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I am using the LM139 comparator chip. Now, I understand that the output of the comparators,or for that matter op amps are open drain/collector. SO they can only sink current and not source it per se.

I had a glimps of the data sheet which says Iout = 20mAmps. Is it the max current that it can sink ?

The datasheet screen shot is -Iout rating.

Also, in the LT1716, the output pin is stated as - "The output stage of the LT1716 can drive loads connected to a supply more positive than the device, the same as comparators with open collector output stages.".

Does this mean it (output load) has to be connected to a different voltage rail. Suppose I connect the comp to 44V (Vcc), then effectively the Load should be connected to a voltage rail > 44V.

LT1716

Are my assumptions right ?

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  • \$\begingroup\$ Could you change the second datasheet excerpt from picture to text? Text is searchable, unlike screenshots. \$\endgroup\$ – Nick Alexeev Nov 19 '15 at 6:49
  • \$\begingroup\$ I never pull up a LM339 etc open collector output above its supply rail .That doesnt mean you cant but if you can on your beetle from your component supplier or your junkbox can you say that it can be done on all beetles from all manufacturers ? I bet you that you cant because there are so many manufacturers . \$\endgroup\$ – Autistic Nov 19 '15 at 9:19
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    \$\begingroup\$ Not all comparators are open-drain. And no opamps are! \$\endgroup\$ – Nick Johnson Nov 19 '15 at 10:52
  • \$\begingroup\$ @NickJohnson A few years back, I have seen an OpAmp with an open-collector output. The idea was to connect outputs of multiple OpAmps together such that the one with the lowest output "wins". The OpAmp was intended for power supply control loop. (I can't seem to recall the model, unfortunately.) \$\endgroup\$ – Nick Alexeev Nov 20 '15 at 1:02
  • \$\begingroup\$ @NickAlexeev I stand corrected. Still, pretty niche! \$\endgroup\$ – Nick Johnson Nov 20 '15 at 7:59
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If you don't care if it works and about reliability, then you are correct. In general you should never use 'absolute maximum' ratings for designing limits of normal operation- only to get an idea whether the device would survive a brief abuse of that magnitude.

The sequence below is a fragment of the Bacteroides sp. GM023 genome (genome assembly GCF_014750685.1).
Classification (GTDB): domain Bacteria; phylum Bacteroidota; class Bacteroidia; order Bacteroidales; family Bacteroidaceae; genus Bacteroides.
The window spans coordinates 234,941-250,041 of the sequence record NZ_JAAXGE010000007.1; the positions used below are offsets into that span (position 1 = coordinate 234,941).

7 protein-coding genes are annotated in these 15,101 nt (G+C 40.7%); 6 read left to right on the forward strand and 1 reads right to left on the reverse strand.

A more conservative number is the current at which the maximum output 'low' voltage is guaranteed- 4mA. A prudent designer would derate that for the fact that the guarantee only holds for 25 degrees C - it would typically be worse at low temperature, so maybe 3mA for 500mV max drop.

enter image description here

Your interpretation of the Linear datasheet is correct- the load can be connected from the output to a voltage rail that is higher (or lower) than the chip supply voltage.

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  • \$\begingroup\$ Did u get this screen shot from the LM139 datasheet please ? So, as long as the comp is not in its max rated voltage I can connect the comp Vcc to the load Vcc and all should be fine. \$\endgroup\$ – Board-Man Nov 19 '15 at 6:51
  • \$\begingroup\$ Got the data sheet. Then what is 20mAmps I out ?? \$\endgroup\$ – Board-Man Nov 19 '15 at 6:56
  • \$\begingroup\$ Briefly drawing up to 20mA will not immediately destroy the chip. There is no guarantee of maximum output voltage and it may eventually cause permanent damage. See note 1 in your screen grab. \$\endgroup\$ – Spehro Pefhany Nov 19 '15 at 6:59
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When being driven from an open collector output, the +ve terminal of the load has to go to a supply more positive than the driver ground.

When the o/c driver turns on, almost all of this voltage will appear across your load, the load supply voltage less the driver saturation voltage.

You can choose the comparator supply voltage, and the load supply voltage, independently, as long as you observe the recommended maximum voltages for each. This means you can power the comparator from any convenient voltage, while choosing the 'right' voltage for the load. The comparator supply voltage can be higher, lower, or the same as the load supply voltage. Usually, it's most convenient to power them both from the same supply.

Notice how the absolute maximum figures for voltage and current are larger than the typical or guarranteed figures. This is called stand-off, and is for your protection. While the chip should survive 20mA on the output, it is guarranteed to deliver 6mA while meeting the output voltage spec, and will typically manage 16mA. Similarly, there's a difference between the voltage specifications.

To use a driving analogy ... 6mA is how fast you'd take a corner with your mother in the car, 16mA is with your mates in the car, and 20mA is when you're being chased by the cops.

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